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SAN FRANCISCO AREA DOE SCIENTISTS AND ENGINEERS WIN TECHNOLOGY TRANSFER AWARDS

 SAN FRANCISCO AREA DOE SCIENTISTS AND ENGINEERS
 WIN TECHNOLOGY TRANSFER AWARDS
 OAKLAND, Calif., May 6 /PRNewswire/ -- The Federal Laboratory Consortium (FLC) today honored 38 Department of Energy (DOE) scientists and engineers for their contributions to the successful transfer of government sponsored research to commercial businesses and nonprofit organizations.
 Each of the DOE scientists and engineers honored by the FLC received a letter of commendation from Secretary of Energy James D. Watkins. The San Francisco area award winners (seven of the total 38) are:
 -- From Lawrence Berkeley Laboratory, Berkeley, Calif.: Dr. Wayne R. McKinney for advances with industry collaborators in the shaping of optics used in synchrotron-radiation research; Dr. John Clarke for developing a magnetometer using new high temperature superconducting materials for medical and geophysical applications; Dr. Shih-Ger Chang, for a process to remove sulfur dioxide and nitrogen oxide from flue gas.
 -- From Lawrence Livermore National Laboratory, Livermore, Calif.: Robert J. Contolini, Dr. Steven T. Mayer and Dr. Anthony F. Bernhardt for transfer of the electrochemical planerization and electropolishing technology to a computer manufacturer; Dr. Lloyd A. Hackel for transfer of solid state laser technology for use in an X-ray lithography system.
 The 38 researchers, all employed at DOE laboratories, won or shared 15 of the 30 awards for technology transfer conferred by FLC at its annual meeting in Indianapolis. The FLC was organized in 1974 and chartered by Congress in 1986 to facilitate commercial use of research sponsored by the federal government. All major federal laboratories and other research centers and their parent agencies are members.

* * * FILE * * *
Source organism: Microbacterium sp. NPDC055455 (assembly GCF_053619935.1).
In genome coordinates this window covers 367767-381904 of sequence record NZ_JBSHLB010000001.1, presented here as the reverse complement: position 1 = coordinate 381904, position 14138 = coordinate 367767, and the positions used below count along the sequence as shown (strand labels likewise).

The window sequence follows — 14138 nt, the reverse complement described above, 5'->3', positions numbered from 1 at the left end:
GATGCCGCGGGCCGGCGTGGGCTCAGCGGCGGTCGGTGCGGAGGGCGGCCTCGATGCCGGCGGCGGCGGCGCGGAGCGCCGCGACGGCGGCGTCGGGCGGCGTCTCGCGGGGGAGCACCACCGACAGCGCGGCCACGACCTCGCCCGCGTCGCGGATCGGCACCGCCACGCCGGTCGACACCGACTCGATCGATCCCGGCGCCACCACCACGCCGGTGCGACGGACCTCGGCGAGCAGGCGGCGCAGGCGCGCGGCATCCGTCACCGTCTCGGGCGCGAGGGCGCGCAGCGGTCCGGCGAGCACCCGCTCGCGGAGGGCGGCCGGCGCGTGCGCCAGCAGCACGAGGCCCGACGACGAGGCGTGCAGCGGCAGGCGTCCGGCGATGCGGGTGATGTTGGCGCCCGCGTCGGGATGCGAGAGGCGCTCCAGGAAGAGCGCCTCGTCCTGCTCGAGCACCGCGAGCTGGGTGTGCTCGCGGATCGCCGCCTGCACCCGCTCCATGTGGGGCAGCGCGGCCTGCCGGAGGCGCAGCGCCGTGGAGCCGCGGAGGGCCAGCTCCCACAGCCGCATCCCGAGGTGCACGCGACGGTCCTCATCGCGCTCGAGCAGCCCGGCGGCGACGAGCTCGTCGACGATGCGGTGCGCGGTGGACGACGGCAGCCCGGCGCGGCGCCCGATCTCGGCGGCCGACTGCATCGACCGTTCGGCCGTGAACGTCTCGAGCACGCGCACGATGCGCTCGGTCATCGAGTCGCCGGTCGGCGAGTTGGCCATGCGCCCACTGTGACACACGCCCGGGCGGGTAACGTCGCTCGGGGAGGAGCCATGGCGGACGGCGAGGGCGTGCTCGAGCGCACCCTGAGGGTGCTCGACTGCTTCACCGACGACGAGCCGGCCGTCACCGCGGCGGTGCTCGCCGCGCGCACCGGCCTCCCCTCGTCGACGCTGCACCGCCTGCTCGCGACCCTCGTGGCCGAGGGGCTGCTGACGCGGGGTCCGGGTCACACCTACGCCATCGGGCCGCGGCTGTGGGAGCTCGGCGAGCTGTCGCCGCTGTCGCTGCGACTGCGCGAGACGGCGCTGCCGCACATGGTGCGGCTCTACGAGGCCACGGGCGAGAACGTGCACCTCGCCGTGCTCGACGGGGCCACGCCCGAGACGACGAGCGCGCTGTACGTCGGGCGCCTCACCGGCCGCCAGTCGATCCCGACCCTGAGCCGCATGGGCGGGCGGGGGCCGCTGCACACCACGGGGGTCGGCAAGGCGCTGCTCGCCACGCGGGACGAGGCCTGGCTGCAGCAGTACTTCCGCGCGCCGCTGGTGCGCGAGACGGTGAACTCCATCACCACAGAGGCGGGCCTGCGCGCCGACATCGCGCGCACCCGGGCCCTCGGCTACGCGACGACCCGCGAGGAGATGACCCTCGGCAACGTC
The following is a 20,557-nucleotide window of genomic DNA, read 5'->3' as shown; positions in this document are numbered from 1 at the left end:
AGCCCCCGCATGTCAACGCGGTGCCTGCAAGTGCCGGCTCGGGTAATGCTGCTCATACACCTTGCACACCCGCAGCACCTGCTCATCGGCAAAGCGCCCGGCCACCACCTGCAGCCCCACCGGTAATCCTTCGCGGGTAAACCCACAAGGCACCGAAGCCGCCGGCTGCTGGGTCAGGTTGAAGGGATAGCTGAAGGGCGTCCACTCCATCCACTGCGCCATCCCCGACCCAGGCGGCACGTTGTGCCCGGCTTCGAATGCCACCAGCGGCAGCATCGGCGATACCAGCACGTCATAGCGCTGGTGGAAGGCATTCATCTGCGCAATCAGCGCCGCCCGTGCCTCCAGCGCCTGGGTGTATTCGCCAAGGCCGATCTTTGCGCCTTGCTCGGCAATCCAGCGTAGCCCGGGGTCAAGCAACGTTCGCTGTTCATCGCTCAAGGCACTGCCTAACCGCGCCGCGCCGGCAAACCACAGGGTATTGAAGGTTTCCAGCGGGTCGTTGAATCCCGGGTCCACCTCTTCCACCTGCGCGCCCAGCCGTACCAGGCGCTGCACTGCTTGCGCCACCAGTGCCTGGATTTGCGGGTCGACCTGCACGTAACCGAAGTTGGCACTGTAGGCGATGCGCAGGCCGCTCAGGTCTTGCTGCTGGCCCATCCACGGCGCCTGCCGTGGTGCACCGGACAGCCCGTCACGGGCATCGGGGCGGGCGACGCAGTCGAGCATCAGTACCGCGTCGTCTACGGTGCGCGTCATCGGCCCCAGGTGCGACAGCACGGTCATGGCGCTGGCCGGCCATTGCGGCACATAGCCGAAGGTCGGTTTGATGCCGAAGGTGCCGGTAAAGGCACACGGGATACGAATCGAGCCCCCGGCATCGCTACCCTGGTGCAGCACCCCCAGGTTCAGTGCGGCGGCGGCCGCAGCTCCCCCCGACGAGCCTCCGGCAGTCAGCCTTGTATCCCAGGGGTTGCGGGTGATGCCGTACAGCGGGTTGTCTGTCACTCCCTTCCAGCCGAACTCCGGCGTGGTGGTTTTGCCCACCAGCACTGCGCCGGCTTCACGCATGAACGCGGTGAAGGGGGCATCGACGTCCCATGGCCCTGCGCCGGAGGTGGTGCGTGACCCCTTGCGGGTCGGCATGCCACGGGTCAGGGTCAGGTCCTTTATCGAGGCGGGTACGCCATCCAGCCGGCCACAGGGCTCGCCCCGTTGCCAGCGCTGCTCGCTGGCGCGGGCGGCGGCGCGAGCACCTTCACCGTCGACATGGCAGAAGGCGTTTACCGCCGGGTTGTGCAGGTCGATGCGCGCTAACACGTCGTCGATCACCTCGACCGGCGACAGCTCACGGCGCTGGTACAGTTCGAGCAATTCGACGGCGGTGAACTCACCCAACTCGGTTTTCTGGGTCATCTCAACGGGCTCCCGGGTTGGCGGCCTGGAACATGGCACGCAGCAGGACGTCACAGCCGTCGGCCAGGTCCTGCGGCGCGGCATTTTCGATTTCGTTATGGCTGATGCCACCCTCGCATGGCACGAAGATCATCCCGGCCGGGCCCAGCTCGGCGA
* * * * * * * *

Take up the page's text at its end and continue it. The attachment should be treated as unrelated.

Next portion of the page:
Recognition of the DOE scientists and engineers comes at a time of unprecedented emphasis by the department and other federal agencies on converting federal research results and capabilities to commercial uses by U.S. businesses.
 Dr. Robert L. Simon, DOE's principal deputy director of energy research, listed the results of the DOE and administration technology transfer initiatives in his keynote remarks to the FLC meeting. They include:
 -- The rapid increase in the number of cooperative research and development agreements (CRADAs) between DOE laboratories and U.S. businesses from 14 a year ago to 121 today.
 -- The continuing negotiation of CRADAs between the U.S. Advanced Battery Consortium (U.S. ABC) and federal research organizations, including five DOE labs. The U.S. ABC is a four-year, $260 million research project with the goal of making battery powered cars widely available by the year 2000.
 -- The agreement between DOE and 12 major computer firms on a model for CRADAs with that industry. This agreement cleared the way for negotiation of individual CRADAs with the computer industry.
 -- The April 23 signing of a protocol between DOE and the National Center for Manufacturing Science (NCMS). The protocol formalized a master agreement that is expected to give rise to numerous CRADAs between DOE laboratories and the 140 U.S. manufacturing companies that belong to NCMS.
 -- The initiation of four projects by the Oil Recovery Technology Partnership, which is primarily responsible for technology transfers between DOE laboratories and the oil industry.
 -- The success of the administration's National Technology Initiative (NTI), which has attracted almost 1,500 business and research organization leaders to the first five of a series of regional conferences on ways to increase U.S. business use of government-sponsored research.
 -0- 5/6/92
 /CONTACT: Jeff Sherwood, 202-586-5806, or John Belluardo, 510-273-6395, both of Department of Energy/ CO: Department of Energy; Federal Laboratory Consortium ST: California IN: SU:


DG-MM -- SF013 -- 7371 05/06/92 19:55 EDT
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Date:May 6, 1992
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